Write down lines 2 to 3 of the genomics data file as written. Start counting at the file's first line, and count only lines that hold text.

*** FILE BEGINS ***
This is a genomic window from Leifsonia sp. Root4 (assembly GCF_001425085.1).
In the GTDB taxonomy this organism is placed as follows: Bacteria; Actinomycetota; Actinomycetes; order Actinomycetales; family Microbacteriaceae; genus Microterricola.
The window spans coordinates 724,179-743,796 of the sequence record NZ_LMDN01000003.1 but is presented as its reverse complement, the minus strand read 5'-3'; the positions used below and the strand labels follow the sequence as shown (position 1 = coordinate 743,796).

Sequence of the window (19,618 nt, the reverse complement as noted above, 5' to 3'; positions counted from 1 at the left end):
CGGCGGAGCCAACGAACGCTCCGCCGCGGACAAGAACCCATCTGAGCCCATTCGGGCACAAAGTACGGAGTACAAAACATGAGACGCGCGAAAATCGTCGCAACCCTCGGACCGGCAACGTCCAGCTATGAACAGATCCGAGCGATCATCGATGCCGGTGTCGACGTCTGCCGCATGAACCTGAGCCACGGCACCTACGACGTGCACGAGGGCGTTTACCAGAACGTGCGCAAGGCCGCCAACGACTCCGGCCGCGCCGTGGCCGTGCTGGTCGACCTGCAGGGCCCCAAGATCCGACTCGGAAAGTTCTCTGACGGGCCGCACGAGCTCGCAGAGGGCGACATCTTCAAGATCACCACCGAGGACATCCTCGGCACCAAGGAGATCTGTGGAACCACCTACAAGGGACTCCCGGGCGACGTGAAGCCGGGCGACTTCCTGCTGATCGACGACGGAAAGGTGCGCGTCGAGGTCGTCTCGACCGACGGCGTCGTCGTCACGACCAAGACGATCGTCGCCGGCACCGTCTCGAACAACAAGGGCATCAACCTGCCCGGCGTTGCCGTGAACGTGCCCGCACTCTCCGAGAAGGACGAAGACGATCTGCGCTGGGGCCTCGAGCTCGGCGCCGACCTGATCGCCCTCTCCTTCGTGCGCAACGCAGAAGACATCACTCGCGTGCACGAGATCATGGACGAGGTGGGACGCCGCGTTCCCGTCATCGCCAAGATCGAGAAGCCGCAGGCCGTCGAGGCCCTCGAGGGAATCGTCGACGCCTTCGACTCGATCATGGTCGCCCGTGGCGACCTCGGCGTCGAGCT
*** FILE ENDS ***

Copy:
In the GTDB taxonomy this organism is placed as follows: Bacteria; Actinomycetota; Actinomycetes; order Actinomycetales; family Microbacteriaceae; genus Microterricola.
The window spans coordinates 724,179-743,796 of the sequence record NZ_LMDN01000003.1 but is presented as its reverse complement, the minus strand read 5'-3'; the positions used below and the strand labels follow the sequence as shown (position 1 = coordinate 743,796).